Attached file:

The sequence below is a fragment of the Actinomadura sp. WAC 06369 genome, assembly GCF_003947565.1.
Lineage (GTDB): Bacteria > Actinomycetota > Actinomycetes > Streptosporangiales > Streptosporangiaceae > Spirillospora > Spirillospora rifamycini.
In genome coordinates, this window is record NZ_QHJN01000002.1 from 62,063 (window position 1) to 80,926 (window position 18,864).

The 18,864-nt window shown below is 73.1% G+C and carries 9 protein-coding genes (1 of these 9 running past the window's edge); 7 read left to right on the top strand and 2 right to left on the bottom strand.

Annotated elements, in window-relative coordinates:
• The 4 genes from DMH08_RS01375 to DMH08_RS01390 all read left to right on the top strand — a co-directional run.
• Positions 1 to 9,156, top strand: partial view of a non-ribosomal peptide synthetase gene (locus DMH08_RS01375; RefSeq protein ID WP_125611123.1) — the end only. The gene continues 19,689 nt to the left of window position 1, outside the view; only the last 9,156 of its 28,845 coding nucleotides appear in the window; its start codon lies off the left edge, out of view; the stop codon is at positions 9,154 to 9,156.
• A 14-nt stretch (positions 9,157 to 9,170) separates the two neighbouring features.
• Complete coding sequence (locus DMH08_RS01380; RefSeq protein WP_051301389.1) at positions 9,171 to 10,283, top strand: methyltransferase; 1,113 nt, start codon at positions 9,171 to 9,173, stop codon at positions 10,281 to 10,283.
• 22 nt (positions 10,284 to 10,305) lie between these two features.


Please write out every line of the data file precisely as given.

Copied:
The sequence below is a fragment of the Actinomadura sp. WAC 06369 genome, assembly GCF_003947565.1.
Lineage (GTDB): Bacteria > Actinomycetota > Actinomycetes > Streptosporangiales > Streptosporangiaceae > Spirillospora > Spirillospora rifamycini.
In genome coordinates, this window is record NZ_QHJN01000002.1 from 62,063 (window position 1) to 80,926 (window position 18,864).

The 18,864-nt window shown below is 73.1% G+C and carries 9 protein-coding genes (1 of these 9 running past the window's edge); 7 read left to right on the top strand and 2 right to left on the bottom strand.

Annotated elements, in window-relative coordinates:
• The 4 genes from DMH08_RS01375 to DMH08_RS01390 all read left to right on the top strand — a co-directional run.
• Positions 1 to 9,156, top strand: partial view of a non-ribosomal peptide synthetase gene (locus DMH08_RS01375; RefSeq protein ID WP_125611123.1) — the end only. The gene continues 19,689 nt to the left of window position 1, outside the view; only the last 9,156 of its 28,845 coding nucleotides appear in the window; its start codon lies off the left edge, out of view; the stop codon is at positions 9,154 to 9,156.
• A 14-nt stretch (positions 9,157 to 9,170) separates the two neighbouring features.
• Complete coding sequence (locus DMH08_RS01380; RefSeq protein WP_051301389.1) at positions 9,171 to 10,283, top strand: methyltransferase; 1,113 nt, start codon at positions 9,171 to 9,173, stop codon at positions 10,281 to 10,283.
• 22 nt (positions 10,284 to 10,305) lie between these two features.